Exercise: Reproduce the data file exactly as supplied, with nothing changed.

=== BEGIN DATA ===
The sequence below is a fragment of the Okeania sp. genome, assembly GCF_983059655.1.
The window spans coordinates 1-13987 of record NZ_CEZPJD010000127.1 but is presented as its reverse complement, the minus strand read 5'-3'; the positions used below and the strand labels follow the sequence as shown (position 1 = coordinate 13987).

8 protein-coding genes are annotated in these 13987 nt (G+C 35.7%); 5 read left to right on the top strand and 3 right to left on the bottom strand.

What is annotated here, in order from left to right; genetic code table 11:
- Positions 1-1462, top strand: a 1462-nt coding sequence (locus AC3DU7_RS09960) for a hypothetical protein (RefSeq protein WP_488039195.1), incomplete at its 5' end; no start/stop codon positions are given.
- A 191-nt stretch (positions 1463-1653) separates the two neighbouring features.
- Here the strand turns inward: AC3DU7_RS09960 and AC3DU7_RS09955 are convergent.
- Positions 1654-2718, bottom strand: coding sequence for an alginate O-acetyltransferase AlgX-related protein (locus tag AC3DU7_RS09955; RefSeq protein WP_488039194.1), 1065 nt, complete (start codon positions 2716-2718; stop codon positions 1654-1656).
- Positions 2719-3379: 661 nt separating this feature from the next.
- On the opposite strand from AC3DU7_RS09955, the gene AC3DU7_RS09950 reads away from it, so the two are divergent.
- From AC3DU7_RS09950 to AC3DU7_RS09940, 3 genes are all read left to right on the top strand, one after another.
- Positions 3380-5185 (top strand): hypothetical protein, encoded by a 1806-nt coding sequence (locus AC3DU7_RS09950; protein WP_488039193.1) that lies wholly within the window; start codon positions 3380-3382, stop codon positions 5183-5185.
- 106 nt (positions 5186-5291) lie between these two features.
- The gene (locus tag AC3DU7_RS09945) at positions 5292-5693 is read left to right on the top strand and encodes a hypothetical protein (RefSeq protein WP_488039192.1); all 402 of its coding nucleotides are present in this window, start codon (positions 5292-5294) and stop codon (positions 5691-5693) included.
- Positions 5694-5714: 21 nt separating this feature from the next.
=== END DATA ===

The sequence below is a fragment of the Okeania sp. genome, assembly GCF_983059655.1.
The window spans coordinates 1-13987 of record NZ_CEZPJD010000127.1 but is presented as its reverse complement, the minus strand read 5'-3'; the positions used below and the strand labels follow the sequence as shown (position 1 = coordinate 13987).

8 protein-coding genes are annotated in these 13987 nt (G+C 35.7%); 5 read left to right on the top strand and 3 right to left on the bottom strand.

What is annotated here, in order from left to right; genetic code table 11:
- Positions 1-1462, top strand: a 1462-nt coding sequence (locus AC3DU7_RS09960) for a hypothetical protein (RefSeq protein WP_488039195.1), incomplete at its 5' end; no start/stop codon positions are given.
- A 191-nt stretch (positions 1463-1653) separates the two neighbouring features.
- Here the strand turns inward: AC3DU7_RS09960 and AC3DU7_RS09955 are convergent.
- Positions 1654-2718, bottom strand: coding sequence for an alginate O-acetyltransferase AlgX-related protein (locus tag AC3DU7_RS09955; RefSeq protein WP_488039194.1), 1065 nt, complete (start codon positions 2716-2718; stop codon positions 1654-1656).
- Positions 2719-3379: 661 nt separating this feature from the next.
- On the opposite strand from AC3DU7_RS09955, the gene AC3DU7_RS09950 reads away from it, so the two are divergent.
- From AC3DU7_RS09950 to AC3DU7_RS09940, 3 genes are all read left to right on the top strand, one after another.
- Positions 3380-5185 (top strand): hypothetical protein, encoded by a 1806-nt coding sequence (locus AC3DU7_RS09950; protein WP_488039193.1) that lies wholly within the window; start codon positions 3380-3382, stop codon positions 5183-5185.
- 106 nt (positions 5186-5291) lie between these two features.
- The gene (locus tag AC3DU7_RS09945) at positions 5292-5693 is read left to right on the top strand and encodes a hypothetical protein (RefSeq protein WP_488039192.1); all 402 of its coding nucleotides are present in this window, start codon (positions 5292-5294) and stop codon (positions 5691-5693) included.
- Positions 5694-5714: 21 nt separating this feature from the next.